Survival of the Fittest (or Most Organized)

by Shari Dinkins

I SIT IN a departmental meeting. To my right is a woman I do not know; she is young, blonde. Sitting to her right is a young man I don’t know; he clutches a pad holder. As the head of my department talks, the young woman scratches notes at a frantic pace. The young man makes no notes. He stares at the agenda, a confused look on his face. At new business, my chair announces the new adjuncts. Four of them. The two next to me are newbies, as is a woman in the front row. When the chair announces one name, there is no response; this new adjunct is not at the meeting.

“Big mistake,” I think.

I turn to my right and shake hands with the blonde woman and the man with dark hair, who looks up from the agenda just long enough to shake my outstretched hand. She is shuffling papers later, shoving something into her tote, then taking out a class list. Her eyes run up and down the list. I want to lead her, take her by the hand and help her. Instead, I settle for a friendly smile and a nod-invite to share in the conversation between myself and the poet.

How are these adjuncts going to survive? I have been a newbie, too, many times, at many different campuses—with different deans and chairs, and with varying levels of support from staff and administration. How did I survive?

I shifted into survival mode.

Here’s what it looked like: What do I have to teach in this course? If there is a course outline or objectives, does it clearly state what I need to get the students to do? Also, how will this be measured? Writing of papers, tests, quizzes? Is there a specific goal? As an English instructor, I look for word count. How many words does a student have to read and write in this course? Does the outline list the number of papers they have to write? And length? What about my syllabus?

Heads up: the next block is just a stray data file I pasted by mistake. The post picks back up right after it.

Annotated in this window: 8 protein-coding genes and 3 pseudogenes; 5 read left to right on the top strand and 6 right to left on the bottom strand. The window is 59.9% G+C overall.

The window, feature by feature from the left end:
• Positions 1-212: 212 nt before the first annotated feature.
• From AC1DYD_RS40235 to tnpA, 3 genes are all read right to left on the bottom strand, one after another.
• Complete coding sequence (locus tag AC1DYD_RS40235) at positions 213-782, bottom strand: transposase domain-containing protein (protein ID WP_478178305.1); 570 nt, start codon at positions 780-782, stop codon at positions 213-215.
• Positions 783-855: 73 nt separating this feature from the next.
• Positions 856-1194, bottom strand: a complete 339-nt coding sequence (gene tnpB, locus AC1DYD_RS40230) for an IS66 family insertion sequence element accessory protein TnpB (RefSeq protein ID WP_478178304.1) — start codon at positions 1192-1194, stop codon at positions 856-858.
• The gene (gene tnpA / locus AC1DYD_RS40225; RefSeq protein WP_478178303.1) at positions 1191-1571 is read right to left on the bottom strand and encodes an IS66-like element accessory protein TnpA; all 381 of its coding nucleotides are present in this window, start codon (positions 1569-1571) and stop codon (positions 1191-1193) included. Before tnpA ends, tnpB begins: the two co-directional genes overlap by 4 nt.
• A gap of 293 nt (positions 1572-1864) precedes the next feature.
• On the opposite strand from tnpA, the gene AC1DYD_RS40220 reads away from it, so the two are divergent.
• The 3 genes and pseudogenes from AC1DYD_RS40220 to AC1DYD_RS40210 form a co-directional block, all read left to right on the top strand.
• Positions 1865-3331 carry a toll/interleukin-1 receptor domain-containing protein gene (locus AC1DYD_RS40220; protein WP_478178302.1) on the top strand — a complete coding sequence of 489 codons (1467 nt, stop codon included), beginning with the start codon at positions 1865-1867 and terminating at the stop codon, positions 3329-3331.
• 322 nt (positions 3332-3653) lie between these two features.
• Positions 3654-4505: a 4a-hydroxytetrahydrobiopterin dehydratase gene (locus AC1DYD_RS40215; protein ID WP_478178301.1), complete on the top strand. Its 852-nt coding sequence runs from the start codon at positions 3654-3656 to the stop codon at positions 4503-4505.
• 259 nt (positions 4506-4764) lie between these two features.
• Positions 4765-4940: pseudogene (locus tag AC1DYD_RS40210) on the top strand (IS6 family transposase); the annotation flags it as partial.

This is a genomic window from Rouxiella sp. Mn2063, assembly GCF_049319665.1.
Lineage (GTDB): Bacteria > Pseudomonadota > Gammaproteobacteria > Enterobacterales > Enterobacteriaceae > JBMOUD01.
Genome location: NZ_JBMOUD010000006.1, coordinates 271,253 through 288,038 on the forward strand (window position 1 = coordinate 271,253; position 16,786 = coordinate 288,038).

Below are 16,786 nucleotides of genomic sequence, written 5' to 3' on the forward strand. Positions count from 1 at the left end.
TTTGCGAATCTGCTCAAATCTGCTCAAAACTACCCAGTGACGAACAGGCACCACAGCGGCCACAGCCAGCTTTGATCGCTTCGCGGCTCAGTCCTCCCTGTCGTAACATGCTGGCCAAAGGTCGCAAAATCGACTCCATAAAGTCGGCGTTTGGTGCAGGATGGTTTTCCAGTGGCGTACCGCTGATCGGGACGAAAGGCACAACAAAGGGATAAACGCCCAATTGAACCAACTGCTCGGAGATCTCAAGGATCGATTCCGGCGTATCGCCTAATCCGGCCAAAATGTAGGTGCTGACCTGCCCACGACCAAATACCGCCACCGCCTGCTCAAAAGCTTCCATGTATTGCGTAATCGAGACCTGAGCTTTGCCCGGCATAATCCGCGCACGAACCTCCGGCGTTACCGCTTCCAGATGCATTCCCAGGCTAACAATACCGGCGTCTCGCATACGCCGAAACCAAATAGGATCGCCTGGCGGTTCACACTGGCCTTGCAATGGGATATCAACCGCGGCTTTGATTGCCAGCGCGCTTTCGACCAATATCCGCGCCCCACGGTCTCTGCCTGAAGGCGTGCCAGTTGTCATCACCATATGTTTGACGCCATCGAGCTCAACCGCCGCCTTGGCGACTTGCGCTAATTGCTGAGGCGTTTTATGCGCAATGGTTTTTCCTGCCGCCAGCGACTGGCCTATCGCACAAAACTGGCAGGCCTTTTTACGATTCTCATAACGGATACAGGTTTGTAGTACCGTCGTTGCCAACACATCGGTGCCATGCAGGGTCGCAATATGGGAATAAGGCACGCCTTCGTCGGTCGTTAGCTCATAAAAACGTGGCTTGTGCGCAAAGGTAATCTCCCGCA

Textbook. Do I get to choose or does the chair chose? Is there a committee that helps decide? Is there a list of approved texts for this course, or should I start polling more experienced teachers? Do I want to order a supplemental book or reference book that will be “optional” for my students? What is the deadline for turning in my book order? To the department secretary, chair, dean or bookstore? When will the books be available for my students? Once I decide on my textbooks, I immediately call or e-mail the publisher’s representative. I’ll want an instructor’s copy right away—and if I can get a desk copy, I’ll put that on reserve at my campus library.

Where are copy machines? What’s my copy count for the semester per course? How is that counted? Do I need a “copy code” to access the machines? Who supervises this counting and reporting? What happens if I go over? Where are the closest four machines located? What are the hours in these buildings?

Where do I get supplies? Can I have legal pads? Red pens? How is my department charged for what I use? I have found, however, that there are limits. When I want to provide ruled paper for an assignment in class, I need to visit every morning and afternoon, gathering a hundred sheets each time until I have enough for my students to each have a few sheets.

How am I going to organize all my class materials? Can I manage one class at this campus and two classes at another? What will I haul in my bag—and what can go into my car? This can be tricky. Many adjuncts complain that they feel as though they are living out of their cars. I found that if I carry one attaché or bag per campus, I have less of a chance of bringing in the wrong materials.